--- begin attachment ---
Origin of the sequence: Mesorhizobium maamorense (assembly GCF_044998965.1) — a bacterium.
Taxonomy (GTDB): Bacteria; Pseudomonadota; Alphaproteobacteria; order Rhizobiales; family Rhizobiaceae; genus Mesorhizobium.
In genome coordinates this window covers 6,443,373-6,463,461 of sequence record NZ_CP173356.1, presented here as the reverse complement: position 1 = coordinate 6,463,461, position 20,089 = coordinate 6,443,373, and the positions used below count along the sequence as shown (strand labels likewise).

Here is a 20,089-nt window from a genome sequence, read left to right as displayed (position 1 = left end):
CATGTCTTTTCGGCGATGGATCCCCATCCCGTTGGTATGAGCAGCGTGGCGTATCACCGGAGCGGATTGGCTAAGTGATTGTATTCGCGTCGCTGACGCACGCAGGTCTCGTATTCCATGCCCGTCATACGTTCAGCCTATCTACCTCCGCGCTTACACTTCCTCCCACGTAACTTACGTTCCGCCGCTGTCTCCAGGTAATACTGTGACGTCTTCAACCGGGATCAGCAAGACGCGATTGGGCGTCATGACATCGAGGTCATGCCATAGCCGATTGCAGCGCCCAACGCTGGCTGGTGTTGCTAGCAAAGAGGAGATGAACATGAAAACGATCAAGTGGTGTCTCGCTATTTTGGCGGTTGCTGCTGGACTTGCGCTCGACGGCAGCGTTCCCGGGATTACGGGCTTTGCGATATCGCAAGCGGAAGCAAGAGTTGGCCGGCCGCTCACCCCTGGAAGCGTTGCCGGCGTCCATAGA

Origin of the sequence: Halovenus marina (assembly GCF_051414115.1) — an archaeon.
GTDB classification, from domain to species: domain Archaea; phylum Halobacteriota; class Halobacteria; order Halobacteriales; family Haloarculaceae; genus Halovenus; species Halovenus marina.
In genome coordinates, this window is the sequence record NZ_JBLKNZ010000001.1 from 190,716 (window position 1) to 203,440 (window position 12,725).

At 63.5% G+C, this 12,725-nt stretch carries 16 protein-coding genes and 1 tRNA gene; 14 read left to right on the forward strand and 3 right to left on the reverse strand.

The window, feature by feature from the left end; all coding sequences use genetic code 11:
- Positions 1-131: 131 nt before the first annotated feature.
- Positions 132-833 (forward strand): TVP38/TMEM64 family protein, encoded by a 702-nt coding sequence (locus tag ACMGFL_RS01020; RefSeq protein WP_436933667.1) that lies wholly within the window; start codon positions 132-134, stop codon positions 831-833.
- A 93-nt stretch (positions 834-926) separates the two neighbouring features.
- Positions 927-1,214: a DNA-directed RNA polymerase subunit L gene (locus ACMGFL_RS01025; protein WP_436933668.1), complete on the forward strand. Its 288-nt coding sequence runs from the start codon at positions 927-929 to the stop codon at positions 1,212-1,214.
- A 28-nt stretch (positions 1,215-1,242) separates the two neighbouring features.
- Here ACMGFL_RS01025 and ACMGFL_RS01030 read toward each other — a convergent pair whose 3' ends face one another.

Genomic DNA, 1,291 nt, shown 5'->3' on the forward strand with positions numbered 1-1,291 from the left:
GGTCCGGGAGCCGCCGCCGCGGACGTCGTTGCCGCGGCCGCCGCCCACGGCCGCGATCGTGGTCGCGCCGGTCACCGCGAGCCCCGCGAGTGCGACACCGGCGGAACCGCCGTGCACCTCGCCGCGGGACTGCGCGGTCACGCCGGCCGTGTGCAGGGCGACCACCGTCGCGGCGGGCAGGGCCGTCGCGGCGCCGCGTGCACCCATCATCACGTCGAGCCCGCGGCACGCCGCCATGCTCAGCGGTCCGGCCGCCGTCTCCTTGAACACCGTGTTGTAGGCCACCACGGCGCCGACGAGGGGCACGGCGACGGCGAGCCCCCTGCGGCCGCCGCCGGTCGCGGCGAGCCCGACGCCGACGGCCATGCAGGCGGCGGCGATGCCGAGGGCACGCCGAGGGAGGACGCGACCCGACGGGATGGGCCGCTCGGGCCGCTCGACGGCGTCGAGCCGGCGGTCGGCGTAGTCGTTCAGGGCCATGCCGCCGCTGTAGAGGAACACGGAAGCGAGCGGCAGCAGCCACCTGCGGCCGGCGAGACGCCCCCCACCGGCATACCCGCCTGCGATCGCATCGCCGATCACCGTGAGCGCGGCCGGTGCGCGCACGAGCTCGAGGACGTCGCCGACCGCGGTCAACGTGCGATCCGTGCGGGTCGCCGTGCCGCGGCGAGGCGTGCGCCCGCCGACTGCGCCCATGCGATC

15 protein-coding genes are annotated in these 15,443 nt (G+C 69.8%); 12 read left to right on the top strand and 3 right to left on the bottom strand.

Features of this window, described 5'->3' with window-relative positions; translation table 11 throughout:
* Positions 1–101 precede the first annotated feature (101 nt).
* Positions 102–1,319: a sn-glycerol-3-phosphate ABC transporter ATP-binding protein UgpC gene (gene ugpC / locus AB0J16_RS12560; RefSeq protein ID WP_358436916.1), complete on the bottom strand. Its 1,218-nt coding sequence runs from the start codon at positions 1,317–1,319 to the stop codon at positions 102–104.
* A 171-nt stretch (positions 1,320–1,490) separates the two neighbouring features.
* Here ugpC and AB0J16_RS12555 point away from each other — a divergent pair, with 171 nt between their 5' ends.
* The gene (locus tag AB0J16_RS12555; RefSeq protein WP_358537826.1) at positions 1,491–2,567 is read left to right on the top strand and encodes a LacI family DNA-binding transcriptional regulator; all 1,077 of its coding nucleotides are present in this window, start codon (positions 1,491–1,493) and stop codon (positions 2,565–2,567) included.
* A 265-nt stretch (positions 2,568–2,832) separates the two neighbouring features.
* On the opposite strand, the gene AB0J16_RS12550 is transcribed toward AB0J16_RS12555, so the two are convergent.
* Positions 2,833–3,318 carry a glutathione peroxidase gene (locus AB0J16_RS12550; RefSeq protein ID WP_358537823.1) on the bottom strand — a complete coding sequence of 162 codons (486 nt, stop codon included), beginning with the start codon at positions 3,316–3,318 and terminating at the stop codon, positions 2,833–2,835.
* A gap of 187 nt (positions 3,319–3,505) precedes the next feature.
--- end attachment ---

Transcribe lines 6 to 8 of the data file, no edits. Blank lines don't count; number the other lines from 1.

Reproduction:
Origin of the sequence: Halovenus marina (assembly GCF_051414115.1) — an archaeon.
GTDB classification, from domain to species: domain Archaea; phylum Halobacteriota; class Halobacteria; order Halobacteriales; family Haloarculaceae; genus Halovenus; species Halovenus marina.
In genome coordinates, this window is the sequence record NZ_JBLKNZ010000001.1 from 190,716 (window position 1) to 203,440 (window position 12,725).